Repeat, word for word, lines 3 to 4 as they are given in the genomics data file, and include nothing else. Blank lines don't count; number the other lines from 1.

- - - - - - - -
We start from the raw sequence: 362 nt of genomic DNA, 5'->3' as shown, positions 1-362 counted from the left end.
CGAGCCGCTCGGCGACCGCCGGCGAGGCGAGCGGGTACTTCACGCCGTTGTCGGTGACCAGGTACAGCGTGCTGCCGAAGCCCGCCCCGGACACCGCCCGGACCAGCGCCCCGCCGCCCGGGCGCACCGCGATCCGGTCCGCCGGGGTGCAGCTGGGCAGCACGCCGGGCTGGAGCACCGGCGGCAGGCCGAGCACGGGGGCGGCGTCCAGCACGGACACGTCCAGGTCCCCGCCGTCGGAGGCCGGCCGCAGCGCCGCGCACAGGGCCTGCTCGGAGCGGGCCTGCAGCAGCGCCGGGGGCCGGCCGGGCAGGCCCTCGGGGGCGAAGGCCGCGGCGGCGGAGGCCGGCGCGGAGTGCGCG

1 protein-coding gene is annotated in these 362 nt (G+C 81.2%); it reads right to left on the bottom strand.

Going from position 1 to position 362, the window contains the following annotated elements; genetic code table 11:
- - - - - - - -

1 protein-coding gene is annotated in these 362 nt (G+C 81.2%); it reads right to left on the bottom strand.

Going from position 1 to position 362, the window contains the following annotated elements; genetic code table 11: